The townhome alternative is also more affordable and often near dense, urban areas packed with amenities. You’ll have some outdoor space with a townhome, although usually, this is small and limited. Stylistically, they typically are multi-level and have a more narrow layout so more units can fit into a limited space.
Some townhomes are part of a community that includes amenities like a pool, clubhouse, and fitness center.
Compared to a single-family home, their price point is usually less for the same square footage. Townhomes offer lower property taxes and reduced maintenance costs. You’re less likely to be fully responsible for any external home improvement, even if you may need to chip in for shared repairs to the siding or a roof. When it comes time to sell your townhome, be prepared for appreciation values to be less than a single-family home. On the upside, townhomes are also usually easy to rent.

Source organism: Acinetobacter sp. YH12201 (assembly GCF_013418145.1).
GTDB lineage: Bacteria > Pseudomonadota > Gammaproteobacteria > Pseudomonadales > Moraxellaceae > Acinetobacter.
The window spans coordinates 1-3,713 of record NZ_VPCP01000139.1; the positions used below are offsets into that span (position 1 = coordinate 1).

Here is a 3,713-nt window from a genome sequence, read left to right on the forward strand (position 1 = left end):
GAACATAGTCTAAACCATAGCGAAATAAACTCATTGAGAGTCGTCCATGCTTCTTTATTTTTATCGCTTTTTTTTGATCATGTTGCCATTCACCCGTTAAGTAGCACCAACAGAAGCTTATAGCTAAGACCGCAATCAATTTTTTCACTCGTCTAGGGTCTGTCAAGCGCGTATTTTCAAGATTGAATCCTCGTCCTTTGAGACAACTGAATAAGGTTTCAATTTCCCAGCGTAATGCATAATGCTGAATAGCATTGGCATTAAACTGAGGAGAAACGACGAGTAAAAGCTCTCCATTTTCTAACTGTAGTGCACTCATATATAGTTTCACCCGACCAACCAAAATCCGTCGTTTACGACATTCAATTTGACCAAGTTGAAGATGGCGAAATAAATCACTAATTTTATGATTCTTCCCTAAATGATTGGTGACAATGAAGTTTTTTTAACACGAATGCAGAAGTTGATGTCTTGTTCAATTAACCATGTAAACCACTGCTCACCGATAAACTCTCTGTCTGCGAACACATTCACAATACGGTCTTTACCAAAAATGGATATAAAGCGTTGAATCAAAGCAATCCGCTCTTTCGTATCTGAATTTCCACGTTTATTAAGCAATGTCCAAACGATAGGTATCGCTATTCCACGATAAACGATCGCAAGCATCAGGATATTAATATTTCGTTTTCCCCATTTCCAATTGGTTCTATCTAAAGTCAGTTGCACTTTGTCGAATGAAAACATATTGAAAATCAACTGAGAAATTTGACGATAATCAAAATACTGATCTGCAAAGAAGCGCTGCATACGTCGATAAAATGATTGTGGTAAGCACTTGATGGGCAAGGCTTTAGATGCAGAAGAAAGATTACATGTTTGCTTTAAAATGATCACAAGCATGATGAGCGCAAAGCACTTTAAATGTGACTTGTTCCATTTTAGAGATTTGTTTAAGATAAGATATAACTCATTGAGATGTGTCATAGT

Many lenders treat townhome financing like condo financing, so be prepared to discuss the differences in the mortgage program. If you purchase in a townhome community, you’ll still pay HOA fees and need to follow HOA rules. Every association is different, so read through the restrictions and understand them before buying in.
Similar to a condo, townhomes still have shared walls, usually with neighbors on each side. Depending on the layout, you may have fewer shared walls than a condo. Parking can also be limited; in crowded downtown cores, expect shared street parking.
If dealing with HOA associations and community members does not appeal to you, consider a duplex. They are the closest thing to a single-family home without actually being a house.